Tuesday, 30 August 2011

I'm out of the office

I remember the first time I sent an email. I was 14. My dad had brought a computer home from school, and my brother and I hauled the whole thing out into the hallway and plugged it into the phone-line.

I had mail.

My teenage years were spent patiently waiting for dial-up to load. My parents loved dial up less than their teenage children and spent their time (less than patiently) insisting that ‘someone is probably trying to get through on the phone.’

When I say insisting, I mean yelling.

These were the good old days; when MSN messenger was the height of sophistication, when Facebook’s founder was still playing with meccano and when no-one even knew they wanted internet on their mobile – for they had all they needed in snake.

Now of course, we are slaves to our email. Recall that time when, if you were on holiday – you were on holiday. You were not attached to a blackberry, recalling all your blunders at work and remembering that you forgot to email so-and-so before your left. You didn’t check your blackberry every 15 minutes, as if the world might collapse otherwise, when in reality your colleagues were probably delighted that you weren't there.

So yes, email has got my goat. The world still turned when we couldn’t check them 24 hours a day. Business deals still got made. Companies survived.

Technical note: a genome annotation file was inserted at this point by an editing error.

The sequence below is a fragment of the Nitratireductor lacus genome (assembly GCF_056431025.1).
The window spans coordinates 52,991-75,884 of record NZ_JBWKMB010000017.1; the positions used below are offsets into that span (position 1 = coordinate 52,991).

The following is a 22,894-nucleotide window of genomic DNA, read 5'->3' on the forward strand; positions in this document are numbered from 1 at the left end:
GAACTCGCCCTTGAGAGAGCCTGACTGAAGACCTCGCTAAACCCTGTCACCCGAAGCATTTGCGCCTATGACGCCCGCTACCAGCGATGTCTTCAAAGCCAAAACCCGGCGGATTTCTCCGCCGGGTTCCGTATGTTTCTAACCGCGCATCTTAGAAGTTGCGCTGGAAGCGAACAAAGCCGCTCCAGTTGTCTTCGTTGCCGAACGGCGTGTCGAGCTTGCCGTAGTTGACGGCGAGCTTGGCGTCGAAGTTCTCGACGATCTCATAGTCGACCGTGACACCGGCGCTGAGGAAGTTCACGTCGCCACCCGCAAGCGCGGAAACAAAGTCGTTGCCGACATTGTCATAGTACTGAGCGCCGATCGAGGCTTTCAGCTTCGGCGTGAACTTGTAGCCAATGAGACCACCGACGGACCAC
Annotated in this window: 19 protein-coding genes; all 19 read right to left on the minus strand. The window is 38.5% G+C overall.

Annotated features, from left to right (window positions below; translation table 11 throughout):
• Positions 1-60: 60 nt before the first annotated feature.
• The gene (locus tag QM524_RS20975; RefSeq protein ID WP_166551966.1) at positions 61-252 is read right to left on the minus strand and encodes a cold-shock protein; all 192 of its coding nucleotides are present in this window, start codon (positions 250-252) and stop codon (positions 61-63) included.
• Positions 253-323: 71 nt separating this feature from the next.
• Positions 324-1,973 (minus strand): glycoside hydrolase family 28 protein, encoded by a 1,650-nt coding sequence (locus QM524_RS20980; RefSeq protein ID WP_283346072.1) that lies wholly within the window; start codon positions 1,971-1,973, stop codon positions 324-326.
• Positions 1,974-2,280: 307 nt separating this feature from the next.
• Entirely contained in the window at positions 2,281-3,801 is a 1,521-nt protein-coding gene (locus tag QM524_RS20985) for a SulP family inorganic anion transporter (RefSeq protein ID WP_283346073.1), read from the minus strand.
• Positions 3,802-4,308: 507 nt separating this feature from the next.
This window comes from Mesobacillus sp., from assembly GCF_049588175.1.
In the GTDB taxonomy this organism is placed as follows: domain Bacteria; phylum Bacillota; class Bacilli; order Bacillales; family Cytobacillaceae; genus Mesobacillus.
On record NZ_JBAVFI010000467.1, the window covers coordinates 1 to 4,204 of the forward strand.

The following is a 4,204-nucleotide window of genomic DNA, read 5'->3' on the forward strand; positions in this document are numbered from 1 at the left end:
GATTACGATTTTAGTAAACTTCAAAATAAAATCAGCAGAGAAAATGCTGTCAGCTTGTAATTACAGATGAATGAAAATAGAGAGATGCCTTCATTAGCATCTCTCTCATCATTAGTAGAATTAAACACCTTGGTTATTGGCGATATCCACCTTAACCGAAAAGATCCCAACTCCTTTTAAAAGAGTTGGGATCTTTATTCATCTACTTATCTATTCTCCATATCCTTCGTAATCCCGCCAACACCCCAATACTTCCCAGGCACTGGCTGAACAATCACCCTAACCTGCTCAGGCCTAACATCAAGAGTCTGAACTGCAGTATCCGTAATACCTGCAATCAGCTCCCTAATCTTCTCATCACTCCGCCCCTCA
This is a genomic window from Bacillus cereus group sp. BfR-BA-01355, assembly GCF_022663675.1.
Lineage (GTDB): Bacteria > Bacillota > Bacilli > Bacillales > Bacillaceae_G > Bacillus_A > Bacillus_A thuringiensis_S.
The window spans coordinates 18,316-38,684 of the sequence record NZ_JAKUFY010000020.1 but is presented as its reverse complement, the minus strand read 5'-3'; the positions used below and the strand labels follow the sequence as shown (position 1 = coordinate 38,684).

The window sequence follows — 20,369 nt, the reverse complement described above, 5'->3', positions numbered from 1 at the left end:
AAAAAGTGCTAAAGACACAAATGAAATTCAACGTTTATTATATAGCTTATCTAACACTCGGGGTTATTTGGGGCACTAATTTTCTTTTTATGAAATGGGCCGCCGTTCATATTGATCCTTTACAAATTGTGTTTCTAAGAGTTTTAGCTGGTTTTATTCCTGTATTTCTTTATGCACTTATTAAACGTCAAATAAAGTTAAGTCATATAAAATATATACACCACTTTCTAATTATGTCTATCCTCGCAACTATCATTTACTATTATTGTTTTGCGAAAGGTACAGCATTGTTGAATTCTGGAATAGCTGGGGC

For goodness sakes, I’m think I’m getting arthritis in my thumb from smart phone scrolling.

I have been out of the office for 2 working days. I have 127 unanswered emails. Imagine how much work I could do if I didn’t have to answer all these e-mails. Even as I type I am watching for that friendly email icon bubble to pop up in the corner of my screen. Something incredibly important could arrive at any second. Invariably it won’t.

I honestly do not require viagra, ‘special’ offers, a lottery win from Nigeria or advice on ‘how much my injury claim might be worth’.

You do not ‘value’ my opinion, this email will probably not ‘make me laugh’ and I'm not sure I want to add you as one of my friends.

Email was once a breakthrough. Now we wonder how we ever lived without it. I have more to say on this subject, but I have to answer a facebook message from someone I almost know.

Monday, 15 August 2011

Needs a tumble drier.

I have moved in with a boy. Or more accurately, he has moved in with me.

He told his mother. She said to me, “You don’t know what you are letting yourself in for.” Encouraging this was not.

My flat is a small city flat with habitat cushions and candles which claim to smell of ‘fresh linen.’

He turned up with a broken computer held together by dirt (cables lost en-route), one suit,  some questionable household furnishings, his car – the ‘silver shadow,’ (which, I am told,  is named after Minder’s trainers) and a bathroom bin which reportedly cost him £6.